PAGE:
Professor Kenneth Thorpe recently issued an analysis of Senator Bernie Sanders' single-payer national health insurance proposal. Thorpe, an Emory University professor who served in the Clinton administration, claims the single-payer plan would break the bank.
Thorpe's analysis rests on several incorrect, and occasionally outlandish, assumptions. Moreover, it is at odds with analyses of the costs of single-payer programs that he produced in the past, which projected large savings from such reform (see this study, for example, or this one).
We outline below the incorrect assumptions behind Thorpe's current analysis:
1. He incorrectly assumes administrative savings of only 4.7 percent of expenditures, based on projections of administrative savings under Vermont's proposed reform.
However, the Vermont reform did not contemplate a fully single-payer system. It would have allowed large employers to continue offering private coverage, and the continuation of the FEHBP and Medicare programs. Hence, hospitals, physicians' offices, and nursing homes would still have had to contend with multiple payers, forcing them to maintain the complex cost-tracking and billing apparatus that drives up providers' administrative costs. Vermont's plan proposed continuing to pay hospitals and other institutional providers on a per-patient basis, rather than through global budgets, perpetuating the expensive hospital billing apparatus that siphons funds from care.
The correct way to estimate administrative savings is to use actual data from real world experience with single-payer systems such as that in Canada or Scotland, rather than using projections of costs in Vermont's non-single-payer plan. In our study published in the New England Journal of Medicine we found that the administrative costs of insurers and providers accounted for 16.7 percent of total health care expenditures in Canada, versus. 31.0 percent in the U.S. - a difference of 14.3 percent. In subsequent studies, we have found that U.S. hospital administrative costs have continued to rise, while Canada's have not. Moreover, hospital administrative costs in Scotland's single-payer system were virtually identical those in Canada.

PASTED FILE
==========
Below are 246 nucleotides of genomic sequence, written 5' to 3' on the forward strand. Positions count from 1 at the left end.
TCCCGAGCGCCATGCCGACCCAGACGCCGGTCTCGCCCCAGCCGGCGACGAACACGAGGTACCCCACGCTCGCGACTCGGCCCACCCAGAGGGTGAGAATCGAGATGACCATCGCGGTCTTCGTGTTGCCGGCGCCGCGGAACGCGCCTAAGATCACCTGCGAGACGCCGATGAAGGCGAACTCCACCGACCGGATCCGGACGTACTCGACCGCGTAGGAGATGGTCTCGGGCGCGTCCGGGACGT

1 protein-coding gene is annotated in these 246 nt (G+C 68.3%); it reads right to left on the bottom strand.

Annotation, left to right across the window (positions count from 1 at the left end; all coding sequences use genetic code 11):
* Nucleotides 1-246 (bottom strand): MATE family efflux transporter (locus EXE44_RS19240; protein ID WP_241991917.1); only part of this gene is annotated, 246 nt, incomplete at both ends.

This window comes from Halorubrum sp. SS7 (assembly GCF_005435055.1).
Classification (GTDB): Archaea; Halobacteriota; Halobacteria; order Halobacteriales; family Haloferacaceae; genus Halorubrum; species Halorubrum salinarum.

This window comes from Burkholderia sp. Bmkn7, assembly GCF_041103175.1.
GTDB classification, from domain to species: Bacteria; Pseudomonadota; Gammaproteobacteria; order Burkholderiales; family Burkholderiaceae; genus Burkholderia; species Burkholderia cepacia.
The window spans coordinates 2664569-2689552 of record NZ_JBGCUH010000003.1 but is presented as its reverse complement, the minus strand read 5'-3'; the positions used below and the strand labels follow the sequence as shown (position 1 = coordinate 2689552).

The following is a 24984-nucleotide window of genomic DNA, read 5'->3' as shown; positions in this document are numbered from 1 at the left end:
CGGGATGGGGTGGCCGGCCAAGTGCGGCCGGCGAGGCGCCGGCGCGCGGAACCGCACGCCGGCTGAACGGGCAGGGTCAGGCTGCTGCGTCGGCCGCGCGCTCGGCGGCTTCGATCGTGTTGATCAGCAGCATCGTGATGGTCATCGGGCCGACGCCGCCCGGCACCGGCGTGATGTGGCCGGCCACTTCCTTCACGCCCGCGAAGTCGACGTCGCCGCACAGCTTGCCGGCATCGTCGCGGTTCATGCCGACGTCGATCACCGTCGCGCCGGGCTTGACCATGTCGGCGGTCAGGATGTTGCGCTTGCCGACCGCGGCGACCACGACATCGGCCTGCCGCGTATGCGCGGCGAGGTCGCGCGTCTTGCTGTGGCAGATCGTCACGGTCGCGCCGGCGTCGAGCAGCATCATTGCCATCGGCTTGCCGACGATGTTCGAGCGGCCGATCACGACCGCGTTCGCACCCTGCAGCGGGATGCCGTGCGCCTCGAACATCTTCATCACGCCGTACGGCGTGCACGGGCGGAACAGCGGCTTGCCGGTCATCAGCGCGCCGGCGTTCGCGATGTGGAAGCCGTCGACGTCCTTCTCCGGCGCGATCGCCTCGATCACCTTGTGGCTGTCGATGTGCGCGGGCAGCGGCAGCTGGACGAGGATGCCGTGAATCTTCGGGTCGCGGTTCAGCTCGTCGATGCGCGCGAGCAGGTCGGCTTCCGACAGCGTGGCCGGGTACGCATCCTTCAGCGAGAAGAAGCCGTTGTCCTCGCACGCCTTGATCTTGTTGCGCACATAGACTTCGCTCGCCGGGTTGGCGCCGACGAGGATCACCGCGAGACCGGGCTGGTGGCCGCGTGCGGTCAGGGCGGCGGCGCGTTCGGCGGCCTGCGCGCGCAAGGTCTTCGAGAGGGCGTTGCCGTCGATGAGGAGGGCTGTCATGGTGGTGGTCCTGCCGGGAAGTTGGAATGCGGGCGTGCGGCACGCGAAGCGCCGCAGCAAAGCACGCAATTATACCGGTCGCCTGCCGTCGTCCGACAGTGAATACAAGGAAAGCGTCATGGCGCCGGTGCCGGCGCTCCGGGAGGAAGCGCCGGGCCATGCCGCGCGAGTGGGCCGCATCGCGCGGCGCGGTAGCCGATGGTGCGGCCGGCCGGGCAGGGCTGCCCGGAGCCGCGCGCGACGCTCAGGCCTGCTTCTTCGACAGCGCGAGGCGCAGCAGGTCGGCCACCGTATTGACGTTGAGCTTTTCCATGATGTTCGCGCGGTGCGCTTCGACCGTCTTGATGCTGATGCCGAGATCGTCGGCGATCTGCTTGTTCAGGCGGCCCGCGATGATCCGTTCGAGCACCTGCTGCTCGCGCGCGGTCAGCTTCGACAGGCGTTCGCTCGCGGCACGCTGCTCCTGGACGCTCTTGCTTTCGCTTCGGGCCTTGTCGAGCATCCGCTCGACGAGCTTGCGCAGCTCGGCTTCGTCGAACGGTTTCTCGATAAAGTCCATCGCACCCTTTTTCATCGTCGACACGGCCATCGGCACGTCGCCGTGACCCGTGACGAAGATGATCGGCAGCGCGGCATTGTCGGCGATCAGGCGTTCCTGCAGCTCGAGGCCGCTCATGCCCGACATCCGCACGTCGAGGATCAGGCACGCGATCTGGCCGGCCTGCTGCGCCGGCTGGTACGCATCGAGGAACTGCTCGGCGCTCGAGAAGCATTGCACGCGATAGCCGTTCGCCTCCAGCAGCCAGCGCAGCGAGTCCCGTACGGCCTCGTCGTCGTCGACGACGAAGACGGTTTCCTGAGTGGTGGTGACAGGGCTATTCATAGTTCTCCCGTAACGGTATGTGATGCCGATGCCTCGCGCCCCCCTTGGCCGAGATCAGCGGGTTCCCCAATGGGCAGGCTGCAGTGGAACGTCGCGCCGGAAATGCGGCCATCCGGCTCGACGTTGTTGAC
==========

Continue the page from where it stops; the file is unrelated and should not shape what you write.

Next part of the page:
In sum, Thorpe's assumptions understate the administrative savings of single-payer by 9.6 percent of total health spending. Hence he overestimates the program's cost by 9.6 percent of health spending -- $327 billion in 2016, and $3.742 trillion between 2016 and 2024. Notably, Thorpe's earlier analyses projected much larger administrative savings from single-payer reform -- closely in line with our estimates.
2. Thorpe assumes huge increases in the utilization of care, increases far beyond those that were seen when national health insurance was implemented in Canada, and much larger than is possible given the supply of doctors and hospital beds.
When Canada implemented universal coverage and abolished copayments and deductibles there was no change in the total number of doctor visits; doctors worked the same number of hours after the reform as before, and saw the same number of patients. However, they saw their healthy and wealthier patients slightly less often, and sicker and poorer patients somewhat more frequently. Moreover, the limited supply of hospital beds precluded the kind of big surge in hospitalizations that Thorpe predicts. In health policy parlance, "capacity constraints" precluded a big increase in system-wide utilization.
Thorpe bases his estimates on what has happened when a small percentage of people in a community have had copayments eliminated or added. But in those cases there are no capacity constraints, so it tells us little about what would happen under a system-wide reform like single-payer.